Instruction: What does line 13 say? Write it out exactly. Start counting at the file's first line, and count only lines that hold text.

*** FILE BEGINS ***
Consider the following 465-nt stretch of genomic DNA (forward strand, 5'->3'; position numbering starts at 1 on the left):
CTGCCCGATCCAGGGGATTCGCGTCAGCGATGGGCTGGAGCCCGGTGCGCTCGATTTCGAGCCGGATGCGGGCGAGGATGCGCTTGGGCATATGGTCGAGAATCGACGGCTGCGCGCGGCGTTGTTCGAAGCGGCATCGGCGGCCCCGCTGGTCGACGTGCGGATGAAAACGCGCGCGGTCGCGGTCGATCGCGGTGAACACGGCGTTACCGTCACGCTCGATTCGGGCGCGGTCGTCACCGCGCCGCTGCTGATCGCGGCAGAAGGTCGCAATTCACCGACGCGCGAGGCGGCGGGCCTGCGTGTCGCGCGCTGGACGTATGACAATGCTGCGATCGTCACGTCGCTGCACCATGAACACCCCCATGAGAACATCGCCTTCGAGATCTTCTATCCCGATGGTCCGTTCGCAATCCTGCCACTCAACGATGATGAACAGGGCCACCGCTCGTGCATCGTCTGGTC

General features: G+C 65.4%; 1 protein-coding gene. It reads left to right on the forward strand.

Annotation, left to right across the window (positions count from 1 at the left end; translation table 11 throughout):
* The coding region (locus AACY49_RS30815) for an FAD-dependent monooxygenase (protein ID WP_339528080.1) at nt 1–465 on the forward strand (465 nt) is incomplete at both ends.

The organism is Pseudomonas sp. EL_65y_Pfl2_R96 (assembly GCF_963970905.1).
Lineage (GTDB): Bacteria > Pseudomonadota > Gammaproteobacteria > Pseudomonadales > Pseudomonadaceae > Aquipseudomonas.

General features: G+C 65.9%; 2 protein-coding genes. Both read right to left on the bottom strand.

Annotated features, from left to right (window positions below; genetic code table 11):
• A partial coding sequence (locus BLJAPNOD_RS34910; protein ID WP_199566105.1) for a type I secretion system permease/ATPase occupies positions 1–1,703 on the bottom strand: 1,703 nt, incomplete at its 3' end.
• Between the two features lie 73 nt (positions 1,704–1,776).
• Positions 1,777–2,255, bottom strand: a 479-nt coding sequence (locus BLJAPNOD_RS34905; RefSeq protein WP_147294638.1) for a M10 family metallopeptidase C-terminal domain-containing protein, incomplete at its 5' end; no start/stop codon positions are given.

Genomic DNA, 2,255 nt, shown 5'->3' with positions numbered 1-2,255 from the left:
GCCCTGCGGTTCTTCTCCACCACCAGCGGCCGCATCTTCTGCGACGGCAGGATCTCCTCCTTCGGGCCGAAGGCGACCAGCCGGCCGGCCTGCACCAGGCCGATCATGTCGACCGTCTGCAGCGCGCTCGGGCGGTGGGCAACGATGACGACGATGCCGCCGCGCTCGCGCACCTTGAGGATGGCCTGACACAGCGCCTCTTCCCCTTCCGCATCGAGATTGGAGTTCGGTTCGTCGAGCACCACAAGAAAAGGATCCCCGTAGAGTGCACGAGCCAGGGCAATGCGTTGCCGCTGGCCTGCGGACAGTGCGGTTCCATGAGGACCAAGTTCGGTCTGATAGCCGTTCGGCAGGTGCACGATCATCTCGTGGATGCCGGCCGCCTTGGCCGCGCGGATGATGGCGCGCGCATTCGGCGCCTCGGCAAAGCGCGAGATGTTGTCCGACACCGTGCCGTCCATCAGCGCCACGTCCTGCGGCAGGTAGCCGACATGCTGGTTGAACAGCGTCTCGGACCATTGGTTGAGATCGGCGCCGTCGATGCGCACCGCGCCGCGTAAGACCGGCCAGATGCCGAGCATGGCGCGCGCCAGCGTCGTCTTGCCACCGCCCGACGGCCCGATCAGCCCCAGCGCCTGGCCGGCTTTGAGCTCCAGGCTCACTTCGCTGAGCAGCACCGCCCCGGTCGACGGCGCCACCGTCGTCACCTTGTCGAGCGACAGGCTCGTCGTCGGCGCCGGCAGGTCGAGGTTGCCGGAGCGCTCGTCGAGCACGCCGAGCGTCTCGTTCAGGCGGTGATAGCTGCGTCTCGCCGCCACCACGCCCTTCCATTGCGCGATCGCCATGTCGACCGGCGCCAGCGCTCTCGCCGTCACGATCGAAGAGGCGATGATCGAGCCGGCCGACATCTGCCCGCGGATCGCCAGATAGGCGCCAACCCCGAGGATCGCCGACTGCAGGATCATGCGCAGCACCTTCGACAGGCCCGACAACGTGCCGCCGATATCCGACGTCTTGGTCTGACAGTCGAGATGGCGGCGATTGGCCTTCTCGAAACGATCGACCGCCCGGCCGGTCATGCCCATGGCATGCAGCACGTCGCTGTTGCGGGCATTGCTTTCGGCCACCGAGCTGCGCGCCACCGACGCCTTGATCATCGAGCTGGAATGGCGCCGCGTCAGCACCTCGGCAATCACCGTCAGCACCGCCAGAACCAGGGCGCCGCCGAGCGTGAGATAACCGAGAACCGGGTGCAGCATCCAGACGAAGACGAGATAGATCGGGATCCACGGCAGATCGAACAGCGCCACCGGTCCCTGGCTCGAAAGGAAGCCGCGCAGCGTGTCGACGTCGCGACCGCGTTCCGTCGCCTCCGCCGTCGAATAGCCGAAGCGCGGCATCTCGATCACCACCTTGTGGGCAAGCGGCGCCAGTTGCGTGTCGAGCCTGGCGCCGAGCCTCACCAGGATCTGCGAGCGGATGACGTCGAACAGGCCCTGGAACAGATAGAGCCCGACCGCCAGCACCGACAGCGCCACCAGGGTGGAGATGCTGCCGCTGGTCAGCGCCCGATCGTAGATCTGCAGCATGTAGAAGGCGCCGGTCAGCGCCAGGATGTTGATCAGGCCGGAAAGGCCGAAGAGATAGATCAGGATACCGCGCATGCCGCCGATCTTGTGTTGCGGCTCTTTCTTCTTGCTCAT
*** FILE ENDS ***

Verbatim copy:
Genomic DNA, 2,255 nt, shown 5'->3' with positions numbered 1-2,255 from the left: